The film’s opening is boring although a sea battle between an army and a sea monster takes place. Worst, Mark Chao’s almost lifeless voice over (which is quite badly written) doesn’t add any juice. For the first 15 minutes or so, I had a thought I could re-dub the boring dialogue and incidents happening to make a comical version out of it when the DVD releases. It’s a good thing this thought disappeared for the rest of the film becomes better.
Not much excitement to really draw you in at the start but the film’s pace speeds up and the action sequences help to redeem the otherwise boring film of the year.
As with Tsui Hark, one can expect fantasy elements to appear in his films. And also with Tsui Hark, you know the plot is quite predictable, it’s not too hard to guess what’s the “mystery” behind this film although it’s supposed to be a crime solving film. Well, though I just said the plot is predictable, there are several things that keep you watching on.
The action sequences are something worth watching – how often do you see a man riding a white horse in the middle of the vast ocean? Now that is something I would very much love to do! The above picture is just one of the underwater horse riding scene, there’s a cooler one with Mark Chao 🙂
Besides underwater fights, you have men hanging on a cliff and fighting to save their lives. The fight sequences are pretty much exciting, not a let down compared to the previous Detective Dee film (starring Andy Lau) which still has room for improvement.
I don’t know how often can such films be made again and continue to attract audience. It’s not a bad film but definitely the Asian cinema scene can have a boost with something fresh. This could be a wishful thought but what if the budget spent making Young Detective Dee were spent on something else, say a promising story with some fresh content that requires less budget? Ahh, box office, we need box office, you say. I think with the money spent making Young Detective Dee, it can probably made a few indie films? Again, this is just a wishful thought of mine. I am no professional to judge what is the best way to spend the money and there must be a reason why Young Detective Dee was made.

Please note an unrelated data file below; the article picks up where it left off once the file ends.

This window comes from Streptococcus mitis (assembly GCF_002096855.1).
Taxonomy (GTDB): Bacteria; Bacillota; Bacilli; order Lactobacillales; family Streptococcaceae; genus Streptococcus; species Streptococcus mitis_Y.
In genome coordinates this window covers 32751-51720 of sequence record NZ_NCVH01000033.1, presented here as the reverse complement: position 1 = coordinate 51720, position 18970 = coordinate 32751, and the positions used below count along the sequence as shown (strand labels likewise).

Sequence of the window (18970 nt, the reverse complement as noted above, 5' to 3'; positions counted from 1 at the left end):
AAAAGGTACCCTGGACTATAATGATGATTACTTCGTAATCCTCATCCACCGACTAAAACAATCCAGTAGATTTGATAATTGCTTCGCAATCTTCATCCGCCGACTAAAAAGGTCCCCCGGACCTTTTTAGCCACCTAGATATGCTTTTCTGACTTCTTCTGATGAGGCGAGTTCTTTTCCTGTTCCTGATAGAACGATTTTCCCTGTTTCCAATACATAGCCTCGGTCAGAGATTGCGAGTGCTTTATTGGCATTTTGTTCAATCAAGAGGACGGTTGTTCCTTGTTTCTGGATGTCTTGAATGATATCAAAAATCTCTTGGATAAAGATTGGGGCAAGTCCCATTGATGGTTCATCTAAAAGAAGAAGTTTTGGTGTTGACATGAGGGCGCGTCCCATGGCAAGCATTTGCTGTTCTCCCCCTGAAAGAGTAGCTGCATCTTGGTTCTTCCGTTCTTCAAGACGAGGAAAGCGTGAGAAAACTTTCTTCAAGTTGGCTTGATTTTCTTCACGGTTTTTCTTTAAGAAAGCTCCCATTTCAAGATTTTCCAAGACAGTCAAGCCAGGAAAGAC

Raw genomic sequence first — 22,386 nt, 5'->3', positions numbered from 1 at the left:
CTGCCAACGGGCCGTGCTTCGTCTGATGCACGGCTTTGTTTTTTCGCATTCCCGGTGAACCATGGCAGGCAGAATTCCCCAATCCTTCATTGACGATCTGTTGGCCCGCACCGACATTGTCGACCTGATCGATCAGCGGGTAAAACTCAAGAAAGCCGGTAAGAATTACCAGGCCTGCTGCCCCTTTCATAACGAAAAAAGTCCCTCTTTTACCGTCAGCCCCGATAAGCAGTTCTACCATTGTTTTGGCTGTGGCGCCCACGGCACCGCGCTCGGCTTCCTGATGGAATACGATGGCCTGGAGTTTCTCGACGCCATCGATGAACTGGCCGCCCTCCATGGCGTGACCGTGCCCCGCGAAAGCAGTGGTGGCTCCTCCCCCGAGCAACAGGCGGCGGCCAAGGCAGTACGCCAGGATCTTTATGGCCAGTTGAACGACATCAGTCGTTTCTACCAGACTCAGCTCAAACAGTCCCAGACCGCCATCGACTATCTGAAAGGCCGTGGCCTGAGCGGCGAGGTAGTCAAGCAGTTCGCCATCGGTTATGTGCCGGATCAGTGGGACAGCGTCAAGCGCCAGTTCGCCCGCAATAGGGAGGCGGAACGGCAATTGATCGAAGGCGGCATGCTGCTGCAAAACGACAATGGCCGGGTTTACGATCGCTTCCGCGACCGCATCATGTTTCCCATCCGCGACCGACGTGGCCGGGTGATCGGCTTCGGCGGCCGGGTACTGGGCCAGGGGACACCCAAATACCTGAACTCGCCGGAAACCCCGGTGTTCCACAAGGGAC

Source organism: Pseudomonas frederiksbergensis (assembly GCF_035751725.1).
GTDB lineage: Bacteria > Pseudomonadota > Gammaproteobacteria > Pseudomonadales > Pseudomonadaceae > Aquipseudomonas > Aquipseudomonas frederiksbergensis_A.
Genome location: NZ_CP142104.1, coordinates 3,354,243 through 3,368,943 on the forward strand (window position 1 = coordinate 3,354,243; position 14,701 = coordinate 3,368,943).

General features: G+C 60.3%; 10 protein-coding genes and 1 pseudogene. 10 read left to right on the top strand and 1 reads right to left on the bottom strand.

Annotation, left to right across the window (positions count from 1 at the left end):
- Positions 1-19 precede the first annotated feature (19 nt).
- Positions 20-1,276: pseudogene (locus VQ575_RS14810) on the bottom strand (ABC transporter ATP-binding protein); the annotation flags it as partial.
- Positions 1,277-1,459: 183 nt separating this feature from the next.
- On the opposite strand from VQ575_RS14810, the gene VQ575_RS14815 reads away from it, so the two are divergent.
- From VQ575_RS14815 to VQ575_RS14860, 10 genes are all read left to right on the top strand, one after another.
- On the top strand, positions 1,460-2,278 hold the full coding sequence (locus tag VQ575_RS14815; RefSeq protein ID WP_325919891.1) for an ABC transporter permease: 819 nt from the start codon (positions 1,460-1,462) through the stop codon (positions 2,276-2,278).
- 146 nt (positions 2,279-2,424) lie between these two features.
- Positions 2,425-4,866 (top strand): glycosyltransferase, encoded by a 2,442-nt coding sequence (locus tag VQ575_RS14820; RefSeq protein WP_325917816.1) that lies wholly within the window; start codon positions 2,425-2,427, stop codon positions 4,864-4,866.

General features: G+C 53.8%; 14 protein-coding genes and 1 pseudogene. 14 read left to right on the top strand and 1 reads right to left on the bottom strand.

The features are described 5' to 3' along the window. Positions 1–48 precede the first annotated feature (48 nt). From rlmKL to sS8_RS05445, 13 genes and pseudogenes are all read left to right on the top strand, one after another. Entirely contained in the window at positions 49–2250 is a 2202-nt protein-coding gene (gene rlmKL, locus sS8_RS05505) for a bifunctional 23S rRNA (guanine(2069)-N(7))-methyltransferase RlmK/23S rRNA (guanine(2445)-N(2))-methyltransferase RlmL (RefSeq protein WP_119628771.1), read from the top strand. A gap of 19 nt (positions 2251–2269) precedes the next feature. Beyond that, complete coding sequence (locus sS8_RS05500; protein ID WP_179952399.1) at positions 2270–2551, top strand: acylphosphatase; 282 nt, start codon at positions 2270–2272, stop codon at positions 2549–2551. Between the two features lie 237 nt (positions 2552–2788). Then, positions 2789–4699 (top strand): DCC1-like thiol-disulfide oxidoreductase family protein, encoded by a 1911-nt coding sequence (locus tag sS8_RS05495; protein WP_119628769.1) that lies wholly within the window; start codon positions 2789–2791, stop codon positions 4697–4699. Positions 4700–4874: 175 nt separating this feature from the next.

Perhaps one thing that people shun Asian films (at least from what I know living in Singapore) is that there aren’t many fresh stories to draw them in. Sometimes, I’m quite sad by the fact that people rather spend their money watching a Hollywood film (that really isn’t that good but just because it has a Hollywood brand) when there is a better Asian film screening at the same cinema. They could’ve gotten much more from other films…really. Not all Hollywood films are “fresh” either. Not all Asian films will be a letdown. Perhaps, we’re losing out in exposure and cultural influence. I need not say how American culture has been exported.
But just what’s the real reasons people choose Hollywood over Asian films? If you have some insights, please feel free to share!
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